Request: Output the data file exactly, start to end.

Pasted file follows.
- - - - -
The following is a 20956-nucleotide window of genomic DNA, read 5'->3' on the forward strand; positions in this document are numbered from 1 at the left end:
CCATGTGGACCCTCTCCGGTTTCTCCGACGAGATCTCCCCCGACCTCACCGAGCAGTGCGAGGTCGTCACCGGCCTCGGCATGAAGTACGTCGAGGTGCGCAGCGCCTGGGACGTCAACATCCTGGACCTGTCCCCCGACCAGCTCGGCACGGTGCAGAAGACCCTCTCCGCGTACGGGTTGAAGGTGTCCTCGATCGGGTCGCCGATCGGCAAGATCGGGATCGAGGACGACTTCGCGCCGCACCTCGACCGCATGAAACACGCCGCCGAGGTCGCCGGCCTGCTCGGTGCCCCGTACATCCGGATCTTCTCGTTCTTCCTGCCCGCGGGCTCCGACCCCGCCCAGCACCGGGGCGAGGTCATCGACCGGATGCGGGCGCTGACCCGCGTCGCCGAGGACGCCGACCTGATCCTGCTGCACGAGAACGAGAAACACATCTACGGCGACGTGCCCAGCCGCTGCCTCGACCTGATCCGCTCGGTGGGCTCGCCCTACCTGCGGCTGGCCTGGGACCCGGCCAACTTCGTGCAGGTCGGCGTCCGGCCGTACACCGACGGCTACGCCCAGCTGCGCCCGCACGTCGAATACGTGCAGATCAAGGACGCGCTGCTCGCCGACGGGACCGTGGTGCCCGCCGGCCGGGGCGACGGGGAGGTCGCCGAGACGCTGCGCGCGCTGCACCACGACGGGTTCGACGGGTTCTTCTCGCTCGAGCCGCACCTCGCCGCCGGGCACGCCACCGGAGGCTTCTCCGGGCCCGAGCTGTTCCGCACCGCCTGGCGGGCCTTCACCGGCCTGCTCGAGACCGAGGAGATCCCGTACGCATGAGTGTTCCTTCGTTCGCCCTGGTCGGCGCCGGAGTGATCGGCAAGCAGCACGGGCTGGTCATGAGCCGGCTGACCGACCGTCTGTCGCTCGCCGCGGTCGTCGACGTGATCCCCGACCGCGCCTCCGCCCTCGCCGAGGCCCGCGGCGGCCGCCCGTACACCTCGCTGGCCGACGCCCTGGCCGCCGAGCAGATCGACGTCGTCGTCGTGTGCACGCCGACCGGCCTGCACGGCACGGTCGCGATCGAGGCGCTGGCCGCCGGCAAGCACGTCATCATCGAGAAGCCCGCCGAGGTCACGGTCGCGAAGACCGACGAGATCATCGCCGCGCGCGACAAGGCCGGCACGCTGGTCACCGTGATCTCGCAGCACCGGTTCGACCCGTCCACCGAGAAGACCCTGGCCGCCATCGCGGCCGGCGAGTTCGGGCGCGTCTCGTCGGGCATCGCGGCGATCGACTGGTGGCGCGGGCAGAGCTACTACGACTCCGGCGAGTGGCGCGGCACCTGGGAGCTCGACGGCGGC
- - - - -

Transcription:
The following is a 20956-nucleotide window of genomic DNA, read 5'->3' on the forward strand; positions in this document are numbered from 1 at the left end:
CCATGTGGACCCTCTCCGGTTTCTCCGACGAGATCTCCCCCGACCTCACCGAGCAGTGCGAGGTCGTCACCGGCCTCGGCATGAAGTACGTCGAGGTGCGCAGCGCCTGGGACGTCAACATCCTGGACCTGTCCCCCGACCAGCTCGGCACGGTGCAGAAGACCCTCTCCGCGTACGGGTTGAAGGTGTCCTCGATCGGGTCGCCGATCGGCAAGATCGGGATCGAGGACGACTTCGCGCCGCACCTCGACCGCATGAAACACGCCGCCGAGGTCGCCGGCCTGCTCGGTGCCCCGTACATCCGGATCTTCTCGTTCTTCCTGCCCGCGGGCTCCGACCCCGCCCAGCACCGGGGCGAGGTCATCGACCGGATGCGGGCGCTGACCCGCGTCGCCGAGGACGCCGACCTGATCCTGCTGCACGAGAACGAGAAACACATCTACGGCGACGTGCCCAGCCGCTGCCTCGACCTGATCCGCTCGGTGGGCTCGCCCTACCTGCGGCTGGCCTGGGACCCGGCCAACTTCGTGCAGGTCGGCGTCCGGCCGTACACCGACGGCTACGCCCAGCTGCGCCCGCACGTCGAATACGTGCAGATCAAGGACGCGCTGCTCGCCGACGGGACCGTGGTGCCCGCCGGCCGGGGCGACGGGGAGGTCGCCGAGACGCTGCGCGCGCTGCACCACGACGGGTTCGACGGGTTCTTCTCGCTCGAGCCGCACCTCGCCGCCGGGCACGCCACCGGAGGCTTCTCCGGGCCCGAGCTGTTCCGCACCGCCTGGCGGGCCTTCACCGGCCTGCTCGAGACCGAGGAGATCCCGTACGCATGAGTGTTCCTTCGTTCGCCCTGGTCGGCGCCGGAGTGATCGGCAAGCAGCACGGGCTGGTCATGAGCCGGCTGACCGACCGTCTGTCGCTCGCCGCGGTCGTCGACGTGATCCCCGACCGCGCCTCCGCCCTCGCCGAGGCCCGCGGCGGCCGCCCGTACACCTCGCTGGCCGACGCCCTGGCCGCCGAGCAGATCGACGTCGTCGTCGTGTGCACGCCGACCGGCCTGCACGGCACGGTCGCGATCGAGGCGCTGGCCGCCGGCAAGCACGTCATCATCGAGAAGCCCGCCGAGGTCACGGTCGCGAAGACCGACGAGATCATCGCCGCGCGCGACAAGGCCGGCACGCTGGTCACCGTGATCTCGCAGCACCGGTTCGACCCGTCCACCGAGAAGACCCTGGCCGCCATCGCGGCCGGCGAGTTCGGGCGCGTCTCGTCGGGCATCGCGGCGATCGACTGGTGGCGCGGGCAGAGCTACTACGACTCCGGCGAGTGGCGCGGCACCTGGGAGCTCGACGGCGGC